Coupled with a transparent system that empowers students and families, Florida has also deployed targeted tuition relief for students attending state-supported schools. In 2021, Gov. DeSantis signed legislation which provided critical tuition relief in four areas.24 Together, with previous investments in tuition relief, these efforts are yet another reason why higher education in Florida is so affordable.
“BUY-ONE, GET-ONE” WAIVER FOR HIGH-DEMAND FIELDS
Florida recently took a strong step toward aligning its educational goals with its workforce needs through the creation of the “Buy-One, Get-One” tuition and fee waiver.
Under this reform, for every course in a science, technology, engineering, and mathematics (STEM) program of strategic emphasis that a student is enrolled in, that student shall be entitled to a free equivalent course in the same program.25 STEM programs of strategic emphasis are designated by the Board of Governors as meeting critical workforce or economic development needs of the state.26 In short, students in these programs are entitled to a free course after purchasing their first one—a strong step in the direction of tuition affordability.
CREATING INCENTIVES FOR YOUNGER GENERATIONS
Beginning with the 2022–2023 academic year, select out-of-state students with a grandparent who lives in Florida will receive a waiver of their out-of-state university fee if they attend a Florida university and have a high SAT or ACT score (for up to 350 students per year).27 Since the difference between in-state and out-of-state tuition is as much as $22,000 per year, this could be a cost game- changer for students.28 This will not only encourage students from out of state to consider Florida for higher education, but will attract the best and brightest talent—helping to fill the state’s future workforce needs.
SUPPORTING OUR SERVICEMEN AND WOMEN
Up to 1,000 veterans and active duty service members each year will now be eligible for a free online course at a Florida state college or university.29 For all additional courses, these servicemen and women will receive a 25 percent discount on tuition for as long as they remain enrolled (even if it is on a part-time basis).30 This new incentive will provide those Floridians who sacrifice so much with the opportunity to achieve their higher education dreams at an affordable cost.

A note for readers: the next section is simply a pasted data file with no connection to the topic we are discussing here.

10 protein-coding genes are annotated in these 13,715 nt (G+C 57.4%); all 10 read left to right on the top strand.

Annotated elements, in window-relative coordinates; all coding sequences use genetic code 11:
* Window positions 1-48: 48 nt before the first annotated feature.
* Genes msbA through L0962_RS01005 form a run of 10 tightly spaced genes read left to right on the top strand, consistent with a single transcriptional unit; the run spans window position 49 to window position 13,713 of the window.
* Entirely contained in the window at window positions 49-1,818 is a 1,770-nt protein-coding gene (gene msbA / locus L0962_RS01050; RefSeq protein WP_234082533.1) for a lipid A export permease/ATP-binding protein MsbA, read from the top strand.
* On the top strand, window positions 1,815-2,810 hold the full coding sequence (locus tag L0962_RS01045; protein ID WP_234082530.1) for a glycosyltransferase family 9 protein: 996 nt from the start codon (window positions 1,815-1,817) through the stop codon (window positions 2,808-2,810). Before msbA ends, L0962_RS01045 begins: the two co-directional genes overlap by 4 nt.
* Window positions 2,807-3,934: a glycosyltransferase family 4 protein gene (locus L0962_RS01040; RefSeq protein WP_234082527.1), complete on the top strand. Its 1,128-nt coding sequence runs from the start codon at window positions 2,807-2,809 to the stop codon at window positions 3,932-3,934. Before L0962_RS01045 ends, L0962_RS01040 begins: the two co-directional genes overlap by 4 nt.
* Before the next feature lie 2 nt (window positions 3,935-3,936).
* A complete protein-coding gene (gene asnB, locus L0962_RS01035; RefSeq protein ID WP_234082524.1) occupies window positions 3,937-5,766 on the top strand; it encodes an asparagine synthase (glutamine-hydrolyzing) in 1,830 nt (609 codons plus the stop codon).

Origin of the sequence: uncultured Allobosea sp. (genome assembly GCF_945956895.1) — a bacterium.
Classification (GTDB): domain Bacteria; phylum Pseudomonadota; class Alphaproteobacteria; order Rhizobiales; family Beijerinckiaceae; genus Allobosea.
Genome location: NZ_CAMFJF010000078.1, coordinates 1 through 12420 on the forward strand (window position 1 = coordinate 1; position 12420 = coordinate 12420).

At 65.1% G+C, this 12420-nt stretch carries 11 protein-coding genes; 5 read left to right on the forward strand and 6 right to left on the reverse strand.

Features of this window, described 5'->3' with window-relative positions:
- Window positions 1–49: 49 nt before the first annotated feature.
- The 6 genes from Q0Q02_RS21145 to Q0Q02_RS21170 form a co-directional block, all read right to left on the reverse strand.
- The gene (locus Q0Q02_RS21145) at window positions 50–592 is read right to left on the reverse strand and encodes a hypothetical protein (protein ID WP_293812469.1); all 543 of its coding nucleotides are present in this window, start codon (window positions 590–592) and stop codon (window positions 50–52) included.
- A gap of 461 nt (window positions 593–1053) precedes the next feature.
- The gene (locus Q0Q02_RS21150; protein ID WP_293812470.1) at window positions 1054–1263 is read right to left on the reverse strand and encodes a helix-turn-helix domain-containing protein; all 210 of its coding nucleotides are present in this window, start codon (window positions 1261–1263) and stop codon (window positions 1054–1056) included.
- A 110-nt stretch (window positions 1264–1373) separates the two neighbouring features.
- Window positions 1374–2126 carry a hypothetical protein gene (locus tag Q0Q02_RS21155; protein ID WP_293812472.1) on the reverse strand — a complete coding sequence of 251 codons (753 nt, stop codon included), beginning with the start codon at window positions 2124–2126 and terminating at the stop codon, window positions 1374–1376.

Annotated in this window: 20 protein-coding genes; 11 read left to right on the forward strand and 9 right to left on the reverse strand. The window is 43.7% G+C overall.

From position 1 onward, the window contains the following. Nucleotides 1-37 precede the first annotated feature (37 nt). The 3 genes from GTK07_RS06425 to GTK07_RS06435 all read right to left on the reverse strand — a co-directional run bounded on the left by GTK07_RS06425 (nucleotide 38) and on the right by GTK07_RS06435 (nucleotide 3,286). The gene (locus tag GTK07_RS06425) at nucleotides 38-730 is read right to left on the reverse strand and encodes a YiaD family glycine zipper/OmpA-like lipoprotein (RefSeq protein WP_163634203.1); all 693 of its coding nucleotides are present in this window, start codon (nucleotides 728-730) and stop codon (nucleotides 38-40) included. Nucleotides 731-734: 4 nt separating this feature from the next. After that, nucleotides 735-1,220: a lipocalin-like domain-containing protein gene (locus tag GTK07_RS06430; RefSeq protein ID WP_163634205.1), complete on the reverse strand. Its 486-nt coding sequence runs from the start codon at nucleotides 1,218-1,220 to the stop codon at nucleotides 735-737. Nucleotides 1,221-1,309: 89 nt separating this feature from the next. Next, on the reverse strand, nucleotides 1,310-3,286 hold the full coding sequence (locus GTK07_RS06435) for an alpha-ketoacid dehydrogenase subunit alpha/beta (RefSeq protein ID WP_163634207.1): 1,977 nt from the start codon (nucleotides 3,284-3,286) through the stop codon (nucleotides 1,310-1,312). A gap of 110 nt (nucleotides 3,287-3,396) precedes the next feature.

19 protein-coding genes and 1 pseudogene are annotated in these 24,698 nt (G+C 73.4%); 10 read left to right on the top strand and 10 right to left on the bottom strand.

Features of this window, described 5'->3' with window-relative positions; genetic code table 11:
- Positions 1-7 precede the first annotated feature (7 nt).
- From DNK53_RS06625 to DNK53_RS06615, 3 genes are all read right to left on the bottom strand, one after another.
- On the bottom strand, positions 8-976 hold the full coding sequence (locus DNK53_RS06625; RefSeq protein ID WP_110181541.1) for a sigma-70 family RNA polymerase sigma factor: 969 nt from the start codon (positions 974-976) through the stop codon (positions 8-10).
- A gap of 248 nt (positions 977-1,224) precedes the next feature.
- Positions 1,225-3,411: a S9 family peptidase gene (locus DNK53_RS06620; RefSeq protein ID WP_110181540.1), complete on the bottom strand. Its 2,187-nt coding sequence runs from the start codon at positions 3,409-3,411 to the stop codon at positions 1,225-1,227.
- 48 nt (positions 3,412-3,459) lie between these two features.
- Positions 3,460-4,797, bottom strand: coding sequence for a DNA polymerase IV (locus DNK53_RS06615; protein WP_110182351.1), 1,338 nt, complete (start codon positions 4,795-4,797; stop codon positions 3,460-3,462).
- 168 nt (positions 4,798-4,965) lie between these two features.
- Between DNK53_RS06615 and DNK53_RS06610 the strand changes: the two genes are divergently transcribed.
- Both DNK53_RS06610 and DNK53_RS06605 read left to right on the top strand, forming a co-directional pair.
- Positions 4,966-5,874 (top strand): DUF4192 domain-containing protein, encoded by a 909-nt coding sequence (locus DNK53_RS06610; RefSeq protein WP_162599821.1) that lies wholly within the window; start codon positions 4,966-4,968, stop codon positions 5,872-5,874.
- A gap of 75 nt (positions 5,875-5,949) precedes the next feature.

HELPING THE TRULY NEEDY
Florida currently offers robust tuition waiver programs for vulnerable populations, particularly those who have experienced a difficult or challenging home life. Examples of waivers include students who were wrongly incarcerated, children or spouses of emergency service personnel who were killed in the line of duty, and those who were in Department of Children and Families (DCF) custody.31
However, there was a lack of clarity in the previous law as it relates to individuals who turned 18 while in DCF custody or under the supervision of a relative caregiver. The legislative fix makes it clear that this group of Floridians is eligible for the full fee waiver at any Florida state university or college.32
In addition to these four buckets, Florida lawmakers took additional steps to reform the state’s higher education system by supporting dual enrollment programs, improving student readiness for the workforce, better assessing college readiness among high school students, and more.33
Florida’s leaders are prioritizing smart higher education budgeting
Building on the higher education successes of the 2021 legislative session, Gov. DeSantis has proposed his “Freedom First” state budget that continues targeted investments in higher education.
First, the governor will continue to hold the line on tuition and fees at Florida’s state colleges and universities.34 This will mark the eighth consecutive year in which undergraduate tuition has not increased at Florida’s state-supported higher education institutions.35 At a time when Floridians and all Americans are suffering from the effects of inflation, the last thing they need ishigher costs for higher education.
Second, Gov. DeSantis’s budget expands on the state’s 2021 higher education support for those who give back to Florida’s communities by creating and funding two new programs for law enforcement education and training.36 This complements the state’s recent investments in tuition relief for servicemen and women.
Finally, the Freedom First budget offers performance funding and workforce investments that match the economic needs of Florida’s future.37 This funding directly ties Florida’s economy to its higher education programs.
All of these new initiatives are on top of continued robust funding for the state’s higher education system as a whole, as well as investments in education infrastructure, support for historically black colleges and universities, appropriations toward distance learning, and more.38